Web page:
George F. Harding Collection;
George F. Harding Museum, Chicago, 1939;
Art Institute of Chicago, bequest of George F. Harding, 1982;
Deacessioned in 2014
D. Renoux, ‘Raoul Larche, statuaire (1860-1912)’ in Bulletin de la Société de l’Histoire de l’Art Français , 1990, pp. 243-76.
François-Raoul Larche began his studies in 1878 under François Jouffroy, Jean-
Alexandre Falguière, and Eugène Delaplanche at the Ecole Nationale des Beaux
Arts in Paris. Larche was a regular exhibitor at the official salons from 1884
onward and was awarded the Second Grand Prix in 1886 at the Prix de Rome
competition. At the Exposition Universelle in 1900 he received a gold medal.
After rather traditional beginnings, Raoul Larche became the quintessential Art
Nouveau sculptor through the evocative power of his many works. A road
accident in Paris on June 2, 1912 caused his premature death.
When Raoul Larche exhibited his La Tempête et se Nuées at the Salon of 1896
he shocked and divided the critics and the public. For an artist best known for
exhibiting more peaceful subjects such as Jésus enfant devant les docteurs in
1890, La Prairie et le Ruisseau in 1893 and La Mer in 1894, the group was
certainly a departure.
In his review of Larches’ career, Renoux was troubled by La Tempête
wondering at the artist’s audacity in trying to illustrate something as
“untranslatable” and “elusive” as a storm. For the critic Henri Rochefort it was
a masterwork and he described the work as “Michel-angelesque”.
Although highly original in sculpture, the theme of the storm was treated in
some important paintings earlier in the 19th century. Géricault exhibited his
Radeau de la Méduse , full of exhausted bodies at the Salon of 1819 and Eugène
Delacroix used the theme for his La Barque de Dante in 1822. This inspiration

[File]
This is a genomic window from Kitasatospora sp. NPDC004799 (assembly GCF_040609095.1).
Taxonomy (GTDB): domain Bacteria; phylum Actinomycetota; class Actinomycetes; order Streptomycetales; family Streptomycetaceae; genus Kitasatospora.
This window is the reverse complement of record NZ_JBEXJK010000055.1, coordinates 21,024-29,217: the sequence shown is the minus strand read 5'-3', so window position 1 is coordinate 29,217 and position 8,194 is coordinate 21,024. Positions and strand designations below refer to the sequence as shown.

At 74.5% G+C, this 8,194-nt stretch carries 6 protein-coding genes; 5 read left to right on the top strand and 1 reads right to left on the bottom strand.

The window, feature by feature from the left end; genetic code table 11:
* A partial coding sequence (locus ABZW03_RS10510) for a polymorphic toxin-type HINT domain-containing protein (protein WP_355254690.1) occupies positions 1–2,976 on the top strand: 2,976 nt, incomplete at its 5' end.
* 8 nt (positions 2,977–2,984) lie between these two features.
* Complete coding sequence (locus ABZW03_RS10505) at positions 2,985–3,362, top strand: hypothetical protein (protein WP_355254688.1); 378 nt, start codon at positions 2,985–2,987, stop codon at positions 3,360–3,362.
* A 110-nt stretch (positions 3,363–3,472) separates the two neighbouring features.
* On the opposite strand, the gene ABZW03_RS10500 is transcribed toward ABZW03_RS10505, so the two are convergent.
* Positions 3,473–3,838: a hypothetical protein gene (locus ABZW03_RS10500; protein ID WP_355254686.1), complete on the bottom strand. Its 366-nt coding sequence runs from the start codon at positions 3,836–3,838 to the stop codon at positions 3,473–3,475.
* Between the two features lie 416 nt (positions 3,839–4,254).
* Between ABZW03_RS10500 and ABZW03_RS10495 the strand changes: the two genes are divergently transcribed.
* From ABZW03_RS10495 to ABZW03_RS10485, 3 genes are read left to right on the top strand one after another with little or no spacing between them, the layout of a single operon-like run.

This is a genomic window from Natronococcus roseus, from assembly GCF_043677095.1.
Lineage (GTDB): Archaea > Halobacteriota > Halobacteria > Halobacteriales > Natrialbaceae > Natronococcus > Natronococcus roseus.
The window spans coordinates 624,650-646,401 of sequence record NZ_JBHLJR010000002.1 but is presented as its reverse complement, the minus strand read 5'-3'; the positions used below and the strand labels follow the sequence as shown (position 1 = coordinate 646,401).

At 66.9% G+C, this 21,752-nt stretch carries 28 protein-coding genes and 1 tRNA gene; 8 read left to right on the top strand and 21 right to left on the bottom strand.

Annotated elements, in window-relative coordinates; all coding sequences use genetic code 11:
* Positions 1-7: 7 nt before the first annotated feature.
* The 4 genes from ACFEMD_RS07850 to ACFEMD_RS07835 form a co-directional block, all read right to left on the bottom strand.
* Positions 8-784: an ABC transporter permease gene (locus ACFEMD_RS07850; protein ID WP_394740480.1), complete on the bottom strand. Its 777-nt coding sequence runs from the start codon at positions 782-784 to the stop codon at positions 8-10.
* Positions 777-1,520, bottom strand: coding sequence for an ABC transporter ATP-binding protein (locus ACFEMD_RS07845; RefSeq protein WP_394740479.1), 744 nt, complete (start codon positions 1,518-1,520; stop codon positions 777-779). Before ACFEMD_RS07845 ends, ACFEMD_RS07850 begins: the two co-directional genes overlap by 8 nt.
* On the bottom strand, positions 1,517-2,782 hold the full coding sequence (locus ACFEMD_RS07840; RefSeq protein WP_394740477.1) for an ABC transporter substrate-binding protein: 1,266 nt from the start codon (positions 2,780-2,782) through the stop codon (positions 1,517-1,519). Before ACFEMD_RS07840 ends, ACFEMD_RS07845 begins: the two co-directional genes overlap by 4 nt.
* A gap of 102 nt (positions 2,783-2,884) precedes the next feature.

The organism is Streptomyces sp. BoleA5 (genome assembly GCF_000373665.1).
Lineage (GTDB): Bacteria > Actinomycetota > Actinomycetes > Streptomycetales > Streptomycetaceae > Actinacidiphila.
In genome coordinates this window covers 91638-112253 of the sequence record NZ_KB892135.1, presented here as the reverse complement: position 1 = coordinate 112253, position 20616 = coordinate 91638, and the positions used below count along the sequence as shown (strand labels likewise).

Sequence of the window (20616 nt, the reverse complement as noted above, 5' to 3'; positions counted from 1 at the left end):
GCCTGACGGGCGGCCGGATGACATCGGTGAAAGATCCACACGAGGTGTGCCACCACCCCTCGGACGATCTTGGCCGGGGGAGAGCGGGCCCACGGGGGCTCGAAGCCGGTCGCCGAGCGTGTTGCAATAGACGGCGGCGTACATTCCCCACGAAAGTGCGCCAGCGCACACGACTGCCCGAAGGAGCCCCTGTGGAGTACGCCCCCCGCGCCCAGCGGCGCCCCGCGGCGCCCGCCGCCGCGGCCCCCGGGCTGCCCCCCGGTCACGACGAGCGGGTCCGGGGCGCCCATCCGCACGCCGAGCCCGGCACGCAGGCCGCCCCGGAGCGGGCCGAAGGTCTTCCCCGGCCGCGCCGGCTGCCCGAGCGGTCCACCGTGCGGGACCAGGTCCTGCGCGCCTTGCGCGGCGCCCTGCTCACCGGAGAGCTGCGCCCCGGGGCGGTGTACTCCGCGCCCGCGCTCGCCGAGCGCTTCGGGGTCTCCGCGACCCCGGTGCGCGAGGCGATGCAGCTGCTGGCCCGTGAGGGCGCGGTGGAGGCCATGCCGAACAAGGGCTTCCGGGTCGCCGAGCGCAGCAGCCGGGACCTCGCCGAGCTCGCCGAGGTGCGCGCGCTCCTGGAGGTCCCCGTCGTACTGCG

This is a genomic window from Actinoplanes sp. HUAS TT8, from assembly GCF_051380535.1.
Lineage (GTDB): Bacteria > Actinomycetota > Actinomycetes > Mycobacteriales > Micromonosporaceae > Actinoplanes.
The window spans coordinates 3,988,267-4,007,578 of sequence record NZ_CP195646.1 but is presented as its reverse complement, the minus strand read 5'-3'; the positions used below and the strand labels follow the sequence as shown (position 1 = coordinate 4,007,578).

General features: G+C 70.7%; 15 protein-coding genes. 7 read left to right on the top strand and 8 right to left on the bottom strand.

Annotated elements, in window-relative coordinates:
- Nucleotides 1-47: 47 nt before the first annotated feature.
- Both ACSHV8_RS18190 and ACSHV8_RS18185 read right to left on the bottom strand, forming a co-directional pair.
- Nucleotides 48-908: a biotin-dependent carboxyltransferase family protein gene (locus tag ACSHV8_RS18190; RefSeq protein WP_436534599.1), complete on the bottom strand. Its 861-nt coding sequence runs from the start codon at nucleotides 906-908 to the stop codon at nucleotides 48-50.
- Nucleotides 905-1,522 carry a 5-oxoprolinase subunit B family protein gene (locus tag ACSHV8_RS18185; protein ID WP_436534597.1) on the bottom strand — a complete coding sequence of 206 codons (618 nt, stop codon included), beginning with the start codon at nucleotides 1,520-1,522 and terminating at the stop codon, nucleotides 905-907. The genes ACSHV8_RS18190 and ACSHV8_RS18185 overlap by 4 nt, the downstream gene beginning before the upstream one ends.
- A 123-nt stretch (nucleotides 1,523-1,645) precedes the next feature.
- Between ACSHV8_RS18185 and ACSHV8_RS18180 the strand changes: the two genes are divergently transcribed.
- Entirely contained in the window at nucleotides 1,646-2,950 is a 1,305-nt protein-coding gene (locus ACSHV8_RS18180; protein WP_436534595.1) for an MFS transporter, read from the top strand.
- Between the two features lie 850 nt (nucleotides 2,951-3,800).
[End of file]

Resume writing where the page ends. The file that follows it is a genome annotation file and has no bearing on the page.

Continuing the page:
is repeated in the latter part of the century with the evocation of La Tempête sur
les côtes de Belle-île by Claude Monet at the Salon of 1886, and especially in
sculpture by Rodin who started with his work on la Porte de l’Enfer , inspired by
Dante, as early as 1880.
Raoul Larche depicts his storm as the dynamic movement of a swirling wave,
carrying the bodies of four clouds, from which emerges a female figure in full
extension, embodying the storm, her mouth open in a powerful screech and her
arms outflung to destroy everything in her path.
With the repletion of the faces and the similar bodies La Tempête et se Nuées
also appears to be metamorphosis of a single woman, going through various
stages of tragedy and despair before rising from the turmoil a triumphant yet
Raoul Larche won the award for sculpture at the Salon for this monumental
work measuring over 3.50 meter high. The city of Paris commissioned a bronze
example in this size. It was exhibited in the Salon of 1899, and then the
Universal Exhibition of 1900 before entering the collections of the Petit-Palais.
During World War II, the original cast was destroyed and the bronze melted to
recover the metal.
After the success of the sculpture at the Salon, the artist decided to have the
model edited by Siot-Decauville, the dimension reduced to a quarter of the
exhibition plaster. The foundry offered the 85 cm high bronze for 3,000 francs,
making Larche the second on the list of most expensive sculptors in the edition
catalogues (the first being Jean-Léon Gérôme).
The price of the cast, the complexity of the model and the size of the sculpture
explain why the edition was limited to very few samples. The chef-modèle of
the Siot-Decauville foundry reappeared in 1993 and is now exhibited at the
Musée du Petit-Palais in Paris.
Siot-Decauville also offered the present smaller version, which is 61 cm high.
Our sample of this cast is a particularly fine and detailed example.